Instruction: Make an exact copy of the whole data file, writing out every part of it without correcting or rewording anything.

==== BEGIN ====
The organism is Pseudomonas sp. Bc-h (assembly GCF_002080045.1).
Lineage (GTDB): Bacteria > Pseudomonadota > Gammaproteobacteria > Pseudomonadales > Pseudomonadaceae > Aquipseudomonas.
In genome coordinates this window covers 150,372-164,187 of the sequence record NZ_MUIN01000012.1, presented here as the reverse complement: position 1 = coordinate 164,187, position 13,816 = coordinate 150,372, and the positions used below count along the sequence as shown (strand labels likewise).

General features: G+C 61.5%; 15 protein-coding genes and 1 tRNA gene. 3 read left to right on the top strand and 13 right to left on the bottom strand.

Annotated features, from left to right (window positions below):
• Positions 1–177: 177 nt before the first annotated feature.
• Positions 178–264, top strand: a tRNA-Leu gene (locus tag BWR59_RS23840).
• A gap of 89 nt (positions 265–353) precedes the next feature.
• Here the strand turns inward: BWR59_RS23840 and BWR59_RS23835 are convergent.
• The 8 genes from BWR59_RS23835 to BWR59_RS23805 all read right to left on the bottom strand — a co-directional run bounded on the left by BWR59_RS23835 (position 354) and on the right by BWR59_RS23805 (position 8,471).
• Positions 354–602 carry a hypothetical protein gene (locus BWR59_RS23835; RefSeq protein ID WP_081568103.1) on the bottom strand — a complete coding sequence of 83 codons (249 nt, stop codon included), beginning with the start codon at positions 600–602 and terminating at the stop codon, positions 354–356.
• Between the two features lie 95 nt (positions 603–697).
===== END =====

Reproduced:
The organism is Pseudomonas sp. Bc-h (assembly GCF_002080045.1).
Lineage (GTDB): Bacteria > Pseudomonadota > Gammaproteobacteria > Pseudomonadales > Pseudomonadaceae > Aquipseudomonas.
In genome coordinates this window covers 150,372-164,187 of the sequence record NZ_MUIN01000012.1, presented here as the reverse complement: position 1 = coordinate 164,187, position 13,816 = coordinate 150,372, and the positions used below count along the sequence as shown (strand labels likewise).

General features: G+C 61.5%; 15 protein-coding genes and 1 tRNA gene. 3 read left to right on the top strand and 13 right to left on the bottom strand.

Annotated features, from left to right (window positions below):
• Positions 1–177: 177 nt before the first annotated feature.
• Positions 178–264, top strand: a tRNA-Leu gene (locus tag BWR59_RS23840).
• A gap of 89 nt (positions 265–353) precedes the next feature.
• Here the strand turns inward: BWR59_RS23840 and BWR59_RS23835 are convergent.
• The 8 genes from BWR59_RS23835 to BWR59_RS23805 all read right to left on the bottom strand — a co-directional run bounded on the left by BWR59_RS23835 (position 354) and on the right by BWR59_RS23805 (position 8,471).
• Positions 354–602 carry a hypothetical protein gene (locus BWR59_RS23835; RefSeq protein ID WP_081568103.1) on the bottom strand — a complete coding sequence of 83 codons (249 nt, stop codon included), beginning with the start codon at positions 600–602 and terminating at the stop codon, positions 354–356.
• Between the two features lie 95 nt (positions 603–697).